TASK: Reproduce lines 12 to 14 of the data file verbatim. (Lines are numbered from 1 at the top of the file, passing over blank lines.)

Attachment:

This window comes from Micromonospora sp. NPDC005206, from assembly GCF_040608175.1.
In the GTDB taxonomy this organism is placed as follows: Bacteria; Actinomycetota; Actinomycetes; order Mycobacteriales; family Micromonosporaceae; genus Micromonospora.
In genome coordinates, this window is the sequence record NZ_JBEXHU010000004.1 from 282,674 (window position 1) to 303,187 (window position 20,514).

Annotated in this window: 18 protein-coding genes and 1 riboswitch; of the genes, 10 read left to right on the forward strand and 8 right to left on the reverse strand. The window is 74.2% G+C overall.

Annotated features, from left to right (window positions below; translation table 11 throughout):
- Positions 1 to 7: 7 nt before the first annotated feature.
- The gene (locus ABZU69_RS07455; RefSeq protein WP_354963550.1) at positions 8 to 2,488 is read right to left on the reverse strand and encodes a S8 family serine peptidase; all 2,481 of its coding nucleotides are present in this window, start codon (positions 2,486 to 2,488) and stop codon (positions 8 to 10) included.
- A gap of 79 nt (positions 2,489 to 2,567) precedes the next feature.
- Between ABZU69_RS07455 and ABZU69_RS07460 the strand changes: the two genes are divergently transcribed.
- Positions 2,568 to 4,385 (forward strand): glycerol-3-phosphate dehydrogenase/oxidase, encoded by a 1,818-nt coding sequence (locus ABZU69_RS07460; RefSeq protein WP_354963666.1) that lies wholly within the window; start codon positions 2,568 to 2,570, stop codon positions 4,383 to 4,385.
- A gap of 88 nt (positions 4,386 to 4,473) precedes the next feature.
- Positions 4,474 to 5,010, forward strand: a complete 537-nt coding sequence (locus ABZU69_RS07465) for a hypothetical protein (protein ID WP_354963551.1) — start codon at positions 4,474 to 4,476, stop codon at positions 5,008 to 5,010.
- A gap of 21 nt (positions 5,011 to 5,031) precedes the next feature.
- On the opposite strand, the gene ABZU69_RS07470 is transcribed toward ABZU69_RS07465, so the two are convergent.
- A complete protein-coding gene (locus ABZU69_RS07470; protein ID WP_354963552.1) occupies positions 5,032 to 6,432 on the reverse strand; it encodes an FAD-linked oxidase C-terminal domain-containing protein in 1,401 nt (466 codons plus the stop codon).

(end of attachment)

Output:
- Positions 4,474 to 5,010, forward strand: a complete 537-nt coding sequence (locus ABZU69_RS07465) for a hypothetical protein (protein ID WP_354963551.1) — start codon at positions 4,474 to 4,476, stop codon at positions 5,008 to 5,010.
- A gap of 21 nt (positions 5,011 to 5,031) precedes the next feature.
- On the opposite strand, the gene ABZU69_RS07470 is transcribed toward ABZU69_RS07465, so the two are convergent.